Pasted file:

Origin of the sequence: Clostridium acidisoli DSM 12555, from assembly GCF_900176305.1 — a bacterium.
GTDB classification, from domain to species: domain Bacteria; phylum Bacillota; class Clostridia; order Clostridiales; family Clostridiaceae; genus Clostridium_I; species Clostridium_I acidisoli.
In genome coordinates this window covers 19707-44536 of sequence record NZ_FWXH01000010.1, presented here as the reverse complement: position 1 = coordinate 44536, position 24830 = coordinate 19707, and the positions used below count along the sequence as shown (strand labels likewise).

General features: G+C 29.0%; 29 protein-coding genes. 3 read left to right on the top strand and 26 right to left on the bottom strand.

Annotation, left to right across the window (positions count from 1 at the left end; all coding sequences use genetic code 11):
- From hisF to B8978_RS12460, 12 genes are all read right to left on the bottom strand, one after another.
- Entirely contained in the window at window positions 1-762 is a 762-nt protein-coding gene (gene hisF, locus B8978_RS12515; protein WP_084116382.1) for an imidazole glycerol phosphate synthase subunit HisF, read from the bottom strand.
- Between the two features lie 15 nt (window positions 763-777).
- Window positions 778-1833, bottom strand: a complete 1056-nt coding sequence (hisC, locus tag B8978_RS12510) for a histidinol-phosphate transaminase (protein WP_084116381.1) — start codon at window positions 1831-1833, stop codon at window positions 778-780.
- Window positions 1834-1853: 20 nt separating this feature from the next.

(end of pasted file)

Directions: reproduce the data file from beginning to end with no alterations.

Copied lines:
Origin of the sequence: Clostridium acidisoli DSM 12555, from assembly GCF_900176305.1 — a bacterium.
GTDB classification, from domain to species: domain Bacteria; phylum Bacillota; class Clostridia; order Clostridiales; family Clostridiaceae; genus Clostridium_I; species Clostridium_I acidisoli.
In genome coordinates this window covers 19707-44536 of sequence record NZ_FWXH01000010.1, presented here as the reverse complement: position 1 = coordinate 44536, position 24830 = coordinate 19707, and the positions used below count along the sequence as shown (strand labels likewise).

General features: G+C 29.0%; 29 protein-coding genes. 3 read left to right on the top strand and 26 right to left on the bottom strand.

Annotation, left to right across the window (positions count from 1 at the left end; all coding sequences use genetic code 11):
- From hisF to B8978_RS12460, 12 genes are all read right to left on the bottom strand, one after another.
- Entirely contained in the window at window positions 1-762 is a 762-nt protein-coding gene (gene hisF, locus B8978_RS12515; protein WP_084116382.1) for an imidazole glycerol phosphate synthase subunit HisF, read from the bottom strand.
- Between the two features lie 15 nt (window positions 763-777).
- Window positions 778-1833, bottom strand: a complete 1056-nt coding sequence (hisC, locus tag B8978_RS12510) for a histidinol-phosphate transaminase (protein WP_084116381.1) — start codon at window positions 1831-1833, stop codon at window positions 778-780.
- Window positions 1834-1853: 20 nt separating this feature from the next.